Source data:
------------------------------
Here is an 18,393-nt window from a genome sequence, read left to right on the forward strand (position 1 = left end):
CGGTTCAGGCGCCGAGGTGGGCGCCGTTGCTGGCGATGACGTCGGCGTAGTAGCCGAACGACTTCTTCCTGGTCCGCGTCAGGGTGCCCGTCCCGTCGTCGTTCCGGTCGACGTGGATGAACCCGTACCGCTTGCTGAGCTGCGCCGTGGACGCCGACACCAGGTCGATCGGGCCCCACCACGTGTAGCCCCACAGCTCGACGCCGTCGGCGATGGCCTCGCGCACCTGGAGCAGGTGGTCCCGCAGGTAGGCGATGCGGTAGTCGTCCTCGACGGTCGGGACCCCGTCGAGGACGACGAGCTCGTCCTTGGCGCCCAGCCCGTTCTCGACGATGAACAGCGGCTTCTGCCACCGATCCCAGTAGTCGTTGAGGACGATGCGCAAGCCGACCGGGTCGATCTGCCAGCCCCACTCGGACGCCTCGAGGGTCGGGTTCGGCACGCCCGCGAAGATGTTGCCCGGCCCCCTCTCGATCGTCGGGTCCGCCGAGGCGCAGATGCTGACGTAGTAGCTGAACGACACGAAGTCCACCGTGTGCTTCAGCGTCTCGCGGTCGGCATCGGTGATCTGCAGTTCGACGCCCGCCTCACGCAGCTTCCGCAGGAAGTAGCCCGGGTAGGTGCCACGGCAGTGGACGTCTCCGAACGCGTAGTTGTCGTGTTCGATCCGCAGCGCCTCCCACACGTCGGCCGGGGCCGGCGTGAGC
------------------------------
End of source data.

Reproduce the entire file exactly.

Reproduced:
Here is an 18,393-nt window from a genome sequence, read left to right on the forward strand (position 1 = left end):
CGGTTCAGGCGCCGAGGTGGGCGCCGTTGCTGGCGATGACGTCGGCGTAGTAGCCGAACGACTTCTTCCTGGTCCGCGTCAGGGTGCCCGTCCCGTCGTCGTTCCGGTCGACGTGGATGAACCCGTACCGCTTGCTGAGCTGCGCCGTGGACGCCGACACCAGGTCGATCGGGCCCCACCACGTGTAGCCCCACAGCTCGACGCCGTCGGCGATGGCCTCGCGCACCTGGAGCAGGTGGTCCCGCAGGTAGGCGATGCGGTAGTCGTCCTCGACGGTCGGGACCCCGTCGAGGACGACGAGCTCGTCCTTGGCGCCCAGCCCGTTCTCGACGATGAACAGCGGCTTCTGCCACCGATCCCAGTAGTCGTTGAGGACGATGCGCAAGCCGACCGGGTCGATCTGCCAGCCCCACTCGGACGCCTCGAGGGTCGGGTTCGGCACGCCCGCGAAGATGTTGCCCGGCCCCCTCTCGATCGTCGGGTCCGCCGAGGCGCAGATGCTGACGTAGTAGCTGAACGACACGAAGTCCACCGTGTGCTTCAGCGTCTCGCGGTCGGCATCGGTGATCTGCAGTTCGACGCCCGCCTCACGCAGCTTCCGCAGGAAGTAGCCCGGGTAGGTGCCACGGCAGTGGACGTCTCCGAACGCGTAGTTGTCGTGTTCGATCCGCAGCGCCTCCCACACGTCGGCCGGGGCCGGCGTGAGC